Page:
How to Teach Kids Money Management

Tips and Resources for Raising Financially Literate Children

Earlier is better when it comes to teaching your child about money.

Research suggests that lifelong financial habits are formed by the age of seven. Young children learn best through observation and decision-making. Explain spending, saving, and investing as you actively do these things, rather than as concepts. Model good money habits and give your kids opportunities to manage their own money.

Take Advantage of Teachable Money Management Moments

When you’re shopping with your children, speak aloud about the financial decisions you’re making. Say things like: 

  • “I know this cereal has your favorite cartoon character, but the generic brand tastes the same. We can get two of these for the same price as one of those.” 
  • “Apples are on sale this week. Let’s buy those instead of strawberries.” 

Help kids think through money decisions by asking for input. 

  • “You already have a raincoat. Why do you think you need another one?” 
  • “This raincoat costs the same as the movie ticket. You can have one, but you can’t have both. Would you rather buy the raincoat or see the movie?”
  • “Juice boxes cost more than the big bottle of juice. Should we buy a big bottle, and pour the juice into your go-cup for school lunch?”

Make Financial Concepts Tangible

Try the “Three Jar Approach.” Label the jars “saving,” “spending,” and “giving.” Each time your child earns or is gifted money, divide it evenly between the jars. Count the money together when you make a deposit.

Allow your child to spend the funds in the “spending” jar as they like. Ask your child who they would like to share the “giving” money with. It may be a religious organization, a charity, or a GoFundMe project. Have them choose a bigger-ticket item or experience to purchase with the accumulated money from the “saving” jar.

Consider Giving Kids an Allowance

Will your child have to complete chores to earn money? Will they receive a weekly or monthly allowance? In other words, will they need to manage their money over a shorter period or a longer period of time? Will you extend credit, giving your child an advance on their allowance? Will you charge interest?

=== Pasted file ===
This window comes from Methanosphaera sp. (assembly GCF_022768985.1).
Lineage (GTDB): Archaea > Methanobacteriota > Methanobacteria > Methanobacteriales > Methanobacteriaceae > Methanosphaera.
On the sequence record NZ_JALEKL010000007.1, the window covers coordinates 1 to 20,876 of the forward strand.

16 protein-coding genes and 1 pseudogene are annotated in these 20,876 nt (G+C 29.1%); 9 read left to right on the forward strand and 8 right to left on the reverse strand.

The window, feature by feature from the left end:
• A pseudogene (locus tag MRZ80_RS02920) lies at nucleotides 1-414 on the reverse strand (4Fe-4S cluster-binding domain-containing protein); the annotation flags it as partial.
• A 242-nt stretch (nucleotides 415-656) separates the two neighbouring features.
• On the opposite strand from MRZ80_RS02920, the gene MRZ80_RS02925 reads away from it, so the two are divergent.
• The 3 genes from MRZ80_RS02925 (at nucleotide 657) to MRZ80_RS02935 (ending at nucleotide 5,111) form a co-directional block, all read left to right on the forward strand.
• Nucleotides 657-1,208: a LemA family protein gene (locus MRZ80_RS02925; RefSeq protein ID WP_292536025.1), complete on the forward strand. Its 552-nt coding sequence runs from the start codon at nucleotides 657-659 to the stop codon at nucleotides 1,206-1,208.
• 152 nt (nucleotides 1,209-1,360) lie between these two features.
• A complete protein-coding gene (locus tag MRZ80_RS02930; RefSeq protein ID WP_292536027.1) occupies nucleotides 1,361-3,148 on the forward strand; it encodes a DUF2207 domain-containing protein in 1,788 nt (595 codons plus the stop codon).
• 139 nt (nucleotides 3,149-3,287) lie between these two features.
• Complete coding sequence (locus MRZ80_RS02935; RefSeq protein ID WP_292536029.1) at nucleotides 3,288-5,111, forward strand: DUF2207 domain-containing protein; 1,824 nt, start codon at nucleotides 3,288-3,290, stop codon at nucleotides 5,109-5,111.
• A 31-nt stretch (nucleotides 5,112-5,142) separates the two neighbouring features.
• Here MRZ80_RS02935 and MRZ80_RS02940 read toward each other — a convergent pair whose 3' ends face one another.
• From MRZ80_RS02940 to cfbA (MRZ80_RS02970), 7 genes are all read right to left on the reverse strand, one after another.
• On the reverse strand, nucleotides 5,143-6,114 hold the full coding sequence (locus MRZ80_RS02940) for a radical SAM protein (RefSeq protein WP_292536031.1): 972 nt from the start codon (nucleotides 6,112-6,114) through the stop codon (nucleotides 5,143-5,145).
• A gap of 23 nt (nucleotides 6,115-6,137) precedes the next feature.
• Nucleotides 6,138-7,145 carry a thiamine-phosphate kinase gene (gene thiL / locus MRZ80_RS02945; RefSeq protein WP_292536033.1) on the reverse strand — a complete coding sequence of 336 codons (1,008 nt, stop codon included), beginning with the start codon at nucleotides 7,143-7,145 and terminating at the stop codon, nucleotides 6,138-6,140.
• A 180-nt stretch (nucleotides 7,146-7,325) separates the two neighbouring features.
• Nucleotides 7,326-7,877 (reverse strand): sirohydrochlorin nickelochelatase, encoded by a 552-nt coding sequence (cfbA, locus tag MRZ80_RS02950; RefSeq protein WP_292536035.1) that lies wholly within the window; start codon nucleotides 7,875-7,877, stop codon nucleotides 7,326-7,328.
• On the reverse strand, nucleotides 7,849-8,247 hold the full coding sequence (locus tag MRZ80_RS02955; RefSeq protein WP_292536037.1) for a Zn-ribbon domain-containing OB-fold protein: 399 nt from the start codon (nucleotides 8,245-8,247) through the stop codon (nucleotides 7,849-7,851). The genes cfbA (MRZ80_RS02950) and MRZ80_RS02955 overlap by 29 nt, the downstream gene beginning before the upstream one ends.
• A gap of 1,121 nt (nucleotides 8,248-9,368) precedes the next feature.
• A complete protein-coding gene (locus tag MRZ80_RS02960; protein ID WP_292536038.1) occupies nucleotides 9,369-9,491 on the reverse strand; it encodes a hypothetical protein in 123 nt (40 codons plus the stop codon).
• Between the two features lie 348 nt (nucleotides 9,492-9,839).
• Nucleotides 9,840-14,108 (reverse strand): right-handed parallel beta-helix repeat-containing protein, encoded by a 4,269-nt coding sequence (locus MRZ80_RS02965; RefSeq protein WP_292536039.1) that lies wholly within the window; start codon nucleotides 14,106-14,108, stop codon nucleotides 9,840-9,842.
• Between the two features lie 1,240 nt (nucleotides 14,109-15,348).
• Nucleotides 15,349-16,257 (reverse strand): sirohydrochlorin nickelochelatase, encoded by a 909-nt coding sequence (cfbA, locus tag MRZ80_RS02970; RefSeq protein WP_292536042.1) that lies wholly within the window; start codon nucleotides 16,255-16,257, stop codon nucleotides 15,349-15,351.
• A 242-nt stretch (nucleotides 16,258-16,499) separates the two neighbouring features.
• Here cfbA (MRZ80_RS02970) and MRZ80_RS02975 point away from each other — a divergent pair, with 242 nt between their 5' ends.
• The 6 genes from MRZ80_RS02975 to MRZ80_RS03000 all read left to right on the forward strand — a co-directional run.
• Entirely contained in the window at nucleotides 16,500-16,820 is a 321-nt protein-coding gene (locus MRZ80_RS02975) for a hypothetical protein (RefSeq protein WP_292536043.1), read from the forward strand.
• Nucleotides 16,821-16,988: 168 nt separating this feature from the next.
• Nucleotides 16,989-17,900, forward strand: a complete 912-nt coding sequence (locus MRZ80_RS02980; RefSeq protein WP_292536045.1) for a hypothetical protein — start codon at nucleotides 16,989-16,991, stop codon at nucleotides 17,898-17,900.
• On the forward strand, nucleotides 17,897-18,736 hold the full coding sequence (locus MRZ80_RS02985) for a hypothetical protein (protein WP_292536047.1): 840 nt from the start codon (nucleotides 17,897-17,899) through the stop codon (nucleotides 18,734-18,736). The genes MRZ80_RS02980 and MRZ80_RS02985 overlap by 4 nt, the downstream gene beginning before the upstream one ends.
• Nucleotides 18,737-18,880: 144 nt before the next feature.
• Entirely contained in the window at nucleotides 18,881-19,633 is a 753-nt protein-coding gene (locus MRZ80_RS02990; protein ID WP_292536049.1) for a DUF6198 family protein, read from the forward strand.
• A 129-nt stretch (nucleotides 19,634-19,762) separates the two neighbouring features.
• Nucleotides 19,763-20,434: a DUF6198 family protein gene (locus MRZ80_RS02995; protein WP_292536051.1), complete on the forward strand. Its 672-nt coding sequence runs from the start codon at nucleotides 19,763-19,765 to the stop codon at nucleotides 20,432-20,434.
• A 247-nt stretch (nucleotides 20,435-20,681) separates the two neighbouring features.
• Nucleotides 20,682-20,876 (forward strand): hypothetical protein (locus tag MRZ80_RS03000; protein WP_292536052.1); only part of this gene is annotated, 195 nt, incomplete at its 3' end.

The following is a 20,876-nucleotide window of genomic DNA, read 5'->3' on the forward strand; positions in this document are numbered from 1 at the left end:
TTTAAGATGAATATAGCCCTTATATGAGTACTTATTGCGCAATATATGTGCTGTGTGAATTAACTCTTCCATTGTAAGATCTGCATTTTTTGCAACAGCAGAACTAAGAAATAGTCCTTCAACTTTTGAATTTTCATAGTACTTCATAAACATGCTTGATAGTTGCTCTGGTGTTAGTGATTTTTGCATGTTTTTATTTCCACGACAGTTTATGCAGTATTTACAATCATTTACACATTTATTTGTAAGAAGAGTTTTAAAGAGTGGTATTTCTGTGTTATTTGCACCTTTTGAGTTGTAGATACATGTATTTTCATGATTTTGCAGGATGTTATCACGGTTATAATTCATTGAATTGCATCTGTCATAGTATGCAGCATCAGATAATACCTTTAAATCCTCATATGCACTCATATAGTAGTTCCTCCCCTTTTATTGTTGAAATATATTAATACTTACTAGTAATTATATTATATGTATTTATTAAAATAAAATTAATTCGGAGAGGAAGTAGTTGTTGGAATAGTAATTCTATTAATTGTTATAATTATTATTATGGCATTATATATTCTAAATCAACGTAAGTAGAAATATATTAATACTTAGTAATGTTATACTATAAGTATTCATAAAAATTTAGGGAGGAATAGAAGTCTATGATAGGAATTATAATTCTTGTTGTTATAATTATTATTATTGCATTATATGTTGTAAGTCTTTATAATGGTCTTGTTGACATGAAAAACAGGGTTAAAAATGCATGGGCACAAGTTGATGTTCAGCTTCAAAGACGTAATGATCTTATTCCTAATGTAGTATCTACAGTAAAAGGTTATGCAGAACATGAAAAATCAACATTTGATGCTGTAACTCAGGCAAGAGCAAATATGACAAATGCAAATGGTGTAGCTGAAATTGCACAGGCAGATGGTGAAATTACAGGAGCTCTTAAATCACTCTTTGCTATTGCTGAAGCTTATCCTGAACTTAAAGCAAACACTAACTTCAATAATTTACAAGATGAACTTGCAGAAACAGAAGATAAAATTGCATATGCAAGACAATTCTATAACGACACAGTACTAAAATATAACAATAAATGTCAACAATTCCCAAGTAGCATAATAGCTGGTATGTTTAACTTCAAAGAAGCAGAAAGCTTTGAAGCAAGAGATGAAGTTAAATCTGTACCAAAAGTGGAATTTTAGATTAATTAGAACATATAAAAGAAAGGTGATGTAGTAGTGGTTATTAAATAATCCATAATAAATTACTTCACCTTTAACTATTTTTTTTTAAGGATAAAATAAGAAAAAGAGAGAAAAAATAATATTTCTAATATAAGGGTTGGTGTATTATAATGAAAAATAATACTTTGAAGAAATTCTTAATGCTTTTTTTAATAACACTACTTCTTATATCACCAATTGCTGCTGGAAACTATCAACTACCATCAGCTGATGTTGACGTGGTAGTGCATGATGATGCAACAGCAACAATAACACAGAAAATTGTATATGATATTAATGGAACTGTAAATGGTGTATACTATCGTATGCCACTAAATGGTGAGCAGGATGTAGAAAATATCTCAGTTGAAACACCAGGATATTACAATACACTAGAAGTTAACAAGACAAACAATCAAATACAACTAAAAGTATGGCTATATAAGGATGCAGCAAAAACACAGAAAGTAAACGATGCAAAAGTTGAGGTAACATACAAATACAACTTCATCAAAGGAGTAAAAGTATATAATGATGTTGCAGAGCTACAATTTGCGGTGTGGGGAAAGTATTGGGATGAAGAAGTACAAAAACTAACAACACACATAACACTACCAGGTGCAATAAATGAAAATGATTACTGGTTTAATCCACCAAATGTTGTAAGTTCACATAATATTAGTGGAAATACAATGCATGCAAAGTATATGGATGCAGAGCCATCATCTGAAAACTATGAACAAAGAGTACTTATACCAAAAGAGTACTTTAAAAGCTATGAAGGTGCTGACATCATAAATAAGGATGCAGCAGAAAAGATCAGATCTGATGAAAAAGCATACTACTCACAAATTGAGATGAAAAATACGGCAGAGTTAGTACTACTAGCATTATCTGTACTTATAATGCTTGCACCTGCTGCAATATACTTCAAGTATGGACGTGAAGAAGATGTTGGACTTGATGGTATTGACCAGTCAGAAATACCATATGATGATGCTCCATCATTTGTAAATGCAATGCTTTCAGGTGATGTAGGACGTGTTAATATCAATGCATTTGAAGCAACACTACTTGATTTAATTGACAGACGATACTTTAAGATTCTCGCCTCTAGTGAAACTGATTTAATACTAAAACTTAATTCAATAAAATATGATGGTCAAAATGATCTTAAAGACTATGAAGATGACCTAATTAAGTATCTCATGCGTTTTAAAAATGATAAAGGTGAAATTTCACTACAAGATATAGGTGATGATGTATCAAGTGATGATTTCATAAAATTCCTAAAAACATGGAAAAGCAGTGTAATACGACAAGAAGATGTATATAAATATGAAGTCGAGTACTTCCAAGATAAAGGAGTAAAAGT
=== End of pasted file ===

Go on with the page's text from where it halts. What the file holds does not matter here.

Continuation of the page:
Involve Kids in Family Budgeting

Show your child your bills. Explain how much you make an hour and how many hours you have to work to pay a particular bill. Talk about ways you can get lower that bill, such as taking showers instead of baths, opening windows instead of running the air conditioner, or turning off lights when you leave a room.

If your family is saving for something, such as a vacation or a pontoon boat, tell your child about it. Have a conversation about how much you put towards the goal and how often. Make a savings chart to keep on the refrigerator or family bulletin board.

Open a Bank Account with Farm Bureau Bank

If your child has $100, they can open an account with Farm Bureau Bank. Banking services are offered online or by phone, so they can manage their own account from the family computer or a smartphone. They can watch their balance change in real time as they deposit funds, use their debit card, or withdraw money from an ATM. Frequent balance checks teach your child to look out for account fraud. Ready to get started?

More Money Management Resources

The Federal Financial Literacy and Education Commission has a collection of great resources to teach kids of all ages about personal finances.